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Frost & Sullivan: Next-Generation Sequencing Services is one of the Fastest Growing Markets in the Life Sciences Industry

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Frost & Sullivan: Next-Generation Sequencing Services is one of the Fastest Growing Markets in the Life Sciences Industry PR Newswire MOUNTAIN VIEW, California, June 28, 2012 - New applications provide a thrust to this expanding market MOUNTAIN VIEW, California, June 28, 2012 /PRNewswire/ -- The growing list of applications enabled by next-generation sequencing technology has allowed sequencing service providers to make inroads into new customer segments and research fields, such as cancer research, genetic disease research, metagenomics, newborn sequencing, and clinical sequencing. Researchers lacking in-house sequencing infrastructure or experience are gaining access to the latest technologies through service providers offering complete sequencing workflows. New analysis from Frost & Sullivan's (http://www.drugdiscovery.frost.com) Strategic Analysis of the U.S. Next-Generation Sequencing Services Market research finds that the market earned revenues of $160.0 million in 2011 and estimates this to reach $550.0 million in 2016. If you are interested in more information on this research, please send an email to Britni Myers, Corporate Communications, at britni.myers@frost.com, with your full name, company name, job title, telephone number, company email address, company website, city, state and country.

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Frost & Sullivan: Next-Generation Sequencing
Services is one of the Fastest Growing Markets
in the Life Sciences Industry
PR Newswire
MOUNTAIN VIEW, California, June 28, 2012
- New applications provide a thrust to this expanding market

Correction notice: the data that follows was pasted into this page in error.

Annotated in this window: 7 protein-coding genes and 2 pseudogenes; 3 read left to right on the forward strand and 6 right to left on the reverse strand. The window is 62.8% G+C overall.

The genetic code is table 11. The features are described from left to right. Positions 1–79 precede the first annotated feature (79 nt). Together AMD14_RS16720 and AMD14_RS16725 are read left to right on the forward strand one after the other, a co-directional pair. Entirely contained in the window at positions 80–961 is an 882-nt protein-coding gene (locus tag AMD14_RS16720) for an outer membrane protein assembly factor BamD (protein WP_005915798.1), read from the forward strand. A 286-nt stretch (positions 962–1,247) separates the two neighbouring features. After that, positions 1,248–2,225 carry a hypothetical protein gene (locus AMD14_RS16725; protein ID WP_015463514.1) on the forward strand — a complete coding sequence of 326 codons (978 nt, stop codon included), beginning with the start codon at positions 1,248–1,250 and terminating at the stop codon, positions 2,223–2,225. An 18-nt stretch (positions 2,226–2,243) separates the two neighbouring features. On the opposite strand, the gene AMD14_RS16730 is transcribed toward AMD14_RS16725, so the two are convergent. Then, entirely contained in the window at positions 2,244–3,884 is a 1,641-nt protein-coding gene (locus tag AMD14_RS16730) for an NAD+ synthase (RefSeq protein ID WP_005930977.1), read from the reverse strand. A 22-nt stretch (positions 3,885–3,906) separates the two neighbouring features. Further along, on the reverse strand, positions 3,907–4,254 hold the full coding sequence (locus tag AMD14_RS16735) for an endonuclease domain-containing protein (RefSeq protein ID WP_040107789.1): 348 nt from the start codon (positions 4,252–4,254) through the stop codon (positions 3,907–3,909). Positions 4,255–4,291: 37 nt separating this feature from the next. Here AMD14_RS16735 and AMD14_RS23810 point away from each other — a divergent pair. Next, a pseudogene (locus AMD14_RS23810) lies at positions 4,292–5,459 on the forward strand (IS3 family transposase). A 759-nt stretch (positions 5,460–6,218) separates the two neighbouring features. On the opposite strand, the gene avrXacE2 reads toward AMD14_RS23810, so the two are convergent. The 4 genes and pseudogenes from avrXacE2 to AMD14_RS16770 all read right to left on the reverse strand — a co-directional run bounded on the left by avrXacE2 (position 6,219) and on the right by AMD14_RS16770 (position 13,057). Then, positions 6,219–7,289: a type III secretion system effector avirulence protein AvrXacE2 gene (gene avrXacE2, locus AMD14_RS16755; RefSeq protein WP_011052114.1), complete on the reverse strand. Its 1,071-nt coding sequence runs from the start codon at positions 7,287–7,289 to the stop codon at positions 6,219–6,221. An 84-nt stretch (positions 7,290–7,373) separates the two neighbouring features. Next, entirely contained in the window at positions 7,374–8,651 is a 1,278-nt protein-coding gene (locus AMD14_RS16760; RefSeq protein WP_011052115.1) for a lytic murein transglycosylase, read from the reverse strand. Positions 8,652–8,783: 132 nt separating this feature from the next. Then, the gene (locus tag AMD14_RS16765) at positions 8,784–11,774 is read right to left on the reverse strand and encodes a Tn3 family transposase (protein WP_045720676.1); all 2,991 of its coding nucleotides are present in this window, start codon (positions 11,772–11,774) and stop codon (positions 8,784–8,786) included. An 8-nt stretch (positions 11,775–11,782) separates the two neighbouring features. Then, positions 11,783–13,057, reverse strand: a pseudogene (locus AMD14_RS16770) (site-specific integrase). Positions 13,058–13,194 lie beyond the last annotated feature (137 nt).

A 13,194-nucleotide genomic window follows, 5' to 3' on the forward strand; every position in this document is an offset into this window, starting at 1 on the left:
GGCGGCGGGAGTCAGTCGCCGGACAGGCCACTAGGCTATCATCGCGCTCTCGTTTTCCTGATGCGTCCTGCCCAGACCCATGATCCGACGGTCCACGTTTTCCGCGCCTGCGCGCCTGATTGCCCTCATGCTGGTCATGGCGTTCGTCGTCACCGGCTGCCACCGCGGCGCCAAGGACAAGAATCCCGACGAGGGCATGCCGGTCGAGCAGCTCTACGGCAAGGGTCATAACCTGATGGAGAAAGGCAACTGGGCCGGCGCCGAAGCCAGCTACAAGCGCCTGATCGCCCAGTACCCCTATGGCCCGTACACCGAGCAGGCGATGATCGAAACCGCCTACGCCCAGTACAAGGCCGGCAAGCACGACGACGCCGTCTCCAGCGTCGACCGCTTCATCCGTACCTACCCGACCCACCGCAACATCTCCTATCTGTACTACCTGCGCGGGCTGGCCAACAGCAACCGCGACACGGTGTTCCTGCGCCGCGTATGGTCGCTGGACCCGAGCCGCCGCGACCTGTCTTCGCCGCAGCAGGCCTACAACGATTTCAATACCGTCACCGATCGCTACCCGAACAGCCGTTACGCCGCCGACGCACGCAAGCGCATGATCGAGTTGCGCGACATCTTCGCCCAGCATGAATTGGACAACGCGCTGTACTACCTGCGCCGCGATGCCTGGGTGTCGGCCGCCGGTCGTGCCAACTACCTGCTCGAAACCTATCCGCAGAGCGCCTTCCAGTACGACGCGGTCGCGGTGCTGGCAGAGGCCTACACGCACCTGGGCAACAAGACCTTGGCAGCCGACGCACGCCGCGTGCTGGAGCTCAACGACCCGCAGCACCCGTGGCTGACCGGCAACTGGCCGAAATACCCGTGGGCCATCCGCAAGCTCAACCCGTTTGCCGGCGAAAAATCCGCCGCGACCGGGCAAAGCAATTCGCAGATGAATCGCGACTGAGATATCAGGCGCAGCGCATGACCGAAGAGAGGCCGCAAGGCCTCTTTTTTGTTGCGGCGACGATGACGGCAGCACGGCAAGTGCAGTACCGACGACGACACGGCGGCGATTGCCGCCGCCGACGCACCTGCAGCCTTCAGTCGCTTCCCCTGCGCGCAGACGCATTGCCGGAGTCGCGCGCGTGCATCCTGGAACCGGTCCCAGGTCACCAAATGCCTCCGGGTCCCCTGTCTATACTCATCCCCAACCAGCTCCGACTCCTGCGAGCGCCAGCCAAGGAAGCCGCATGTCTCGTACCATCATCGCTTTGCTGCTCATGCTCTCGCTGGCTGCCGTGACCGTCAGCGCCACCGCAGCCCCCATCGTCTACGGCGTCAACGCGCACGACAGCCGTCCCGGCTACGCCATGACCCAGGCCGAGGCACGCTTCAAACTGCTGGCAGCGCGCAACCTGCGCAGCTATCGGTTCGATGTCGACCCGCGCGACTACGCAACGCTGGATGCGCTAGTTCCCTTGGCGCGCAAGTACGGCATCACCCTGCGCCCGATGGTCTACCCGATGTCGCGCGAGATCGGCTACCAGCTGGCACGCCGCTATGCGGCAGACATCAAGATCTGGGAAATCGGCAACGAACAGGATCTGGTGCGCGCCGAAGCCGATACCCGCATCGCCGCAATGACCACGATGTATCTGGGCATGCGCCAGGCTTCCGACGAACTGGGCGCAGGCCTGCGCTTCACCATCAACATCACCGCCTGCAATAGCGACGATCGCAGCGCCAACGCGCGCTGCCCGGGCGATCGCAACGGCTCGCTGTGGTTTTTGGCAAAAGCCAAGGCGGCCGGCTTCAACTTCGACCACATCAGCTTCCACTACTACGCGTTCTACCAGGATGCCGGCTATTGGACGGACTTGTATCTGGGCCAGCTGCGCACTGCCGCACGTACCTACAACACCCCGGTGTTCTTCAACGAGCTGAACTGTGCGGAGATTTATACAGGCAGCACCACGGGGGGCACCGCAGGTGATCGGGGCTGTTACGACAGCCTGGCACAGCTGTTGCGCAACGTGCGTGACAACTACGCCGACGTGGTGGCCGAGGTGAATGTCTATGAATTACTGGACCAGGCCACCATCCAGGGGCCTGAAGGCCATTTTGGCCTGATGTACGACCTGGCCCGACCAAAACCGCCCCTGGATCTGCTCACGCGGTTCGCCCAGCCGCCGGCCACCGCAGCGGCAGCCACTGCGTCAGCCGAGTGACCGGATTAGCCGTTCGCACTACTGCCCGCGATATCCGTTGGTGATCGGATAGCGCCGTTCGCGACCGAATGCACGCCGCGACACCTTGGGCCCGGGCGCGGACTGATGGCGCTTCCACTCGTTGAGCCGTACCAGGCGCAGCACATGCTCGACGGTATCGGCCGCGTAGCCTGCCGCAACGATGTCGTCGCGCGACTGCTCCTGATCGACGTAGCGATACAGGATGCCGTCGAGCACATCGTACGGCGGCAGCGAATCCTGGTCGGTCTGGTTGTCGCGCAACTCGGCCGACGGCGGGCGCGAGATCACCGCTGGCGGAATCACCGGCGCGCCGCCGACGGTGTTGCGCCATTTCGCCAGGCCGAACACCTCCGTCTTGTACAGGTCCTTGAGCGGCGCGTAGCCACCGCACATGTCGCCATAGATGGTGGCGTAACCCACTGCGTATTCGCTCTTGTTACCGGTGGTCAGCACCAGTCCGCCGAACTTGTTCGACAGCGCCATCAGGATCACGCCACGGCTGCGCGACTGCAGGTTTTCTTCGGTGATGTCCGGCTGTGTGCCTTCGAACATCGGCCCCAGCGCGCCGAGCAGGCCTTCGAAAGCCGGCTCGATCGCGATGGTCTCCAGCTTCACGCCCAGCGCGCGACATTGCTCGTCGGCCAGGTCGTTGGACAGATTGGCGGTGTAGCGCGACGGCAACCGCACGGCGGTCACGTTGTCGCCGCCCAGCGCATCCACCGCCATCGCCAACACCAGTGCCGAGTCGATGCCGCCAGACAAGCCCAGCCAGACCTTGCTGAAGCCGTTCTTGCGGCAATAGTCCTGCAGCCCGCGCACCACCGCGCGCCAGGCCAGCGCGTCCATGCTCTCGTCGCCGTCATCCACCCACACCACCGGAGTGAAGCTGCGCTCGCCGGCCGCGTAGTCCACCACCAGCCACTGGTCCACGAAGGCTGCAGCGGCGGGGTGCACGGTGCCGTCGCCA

MOUNTAIN VIEW, California
,
June 28, 2012
/PRNewswire/ -- The growing list of
applications enabled by next-generation sequencing technology has allowed
sequencing service providers to make inroads into new customer segments and
research fields, such as cancer research, genetic disease research,
metagenomics, newborn sequencing, and clinical sequencing. Researchers
lacking in-house sequencing infrastructure or experience are gaining access to
the latest technologies through service providers offering complete sequencing
workflows.
New analysis from Frost & Sullivan's (http://www.drugdiscovery.frost.com)
Strategic Analysis of the U.S. Next-Generation Sequencing Services
Market
research finds that the market earned revenues of
$160.0 million
in
2011 and estimates this to reach
$550.0 million
in 2016.
If you are interested in more information on this research, please send an
email to Britni Myers, Corporate Communications, at britni.myers@frost.com,
with your full name, company name, job title, telephone number, company
email address, company website, city, state and country.
"When new sequencing applications emerge, researchers do not always have
the expertise to conduct them with in-house infrastructure, providing a
significant opportunity for service providers," said Frost & Sullivan Senior
Industry Analyst Christianne Bird. "In particular, the two emerging applications
of RNA-sequencing and exome sequencing are proving lucrative to service
providers."
Genome centers and core facilities account for a larger percentage of the next-
generation sequencing installed base than commercial service providers.
Academic researchers may use core facilities for at-cost services (reagents and
labor only); however, unlike commercial service providers that offer sample-to-
answer services, these facilities do not always provide full bioinformatics and
analysis capabilities.
While users of sequencing core facilities and non-profit genome centers must
have experience with genomic data as well as in-house expertise and software
to conduct analyses, customers of commercial service providers require little to
no familiarity with the technology as they purchase turnkey services with
comprehensive data analysis.
Nevertheless, despite researchers' eagerness to use sequencing services, the
decreasing sequencing costs, influx of new competitors, and increasing
adoption of sequencing in basic laboratories has placed the market in a state of
flux. Commercial sequencing service providers can stay afloat in this dynamic
market by differentiating themselves with value-added services.
In the next five years, next-generation sequencing is expected to gain currency
in clinics for the diagnosis of rare genetic diseases, in clinical trials for patient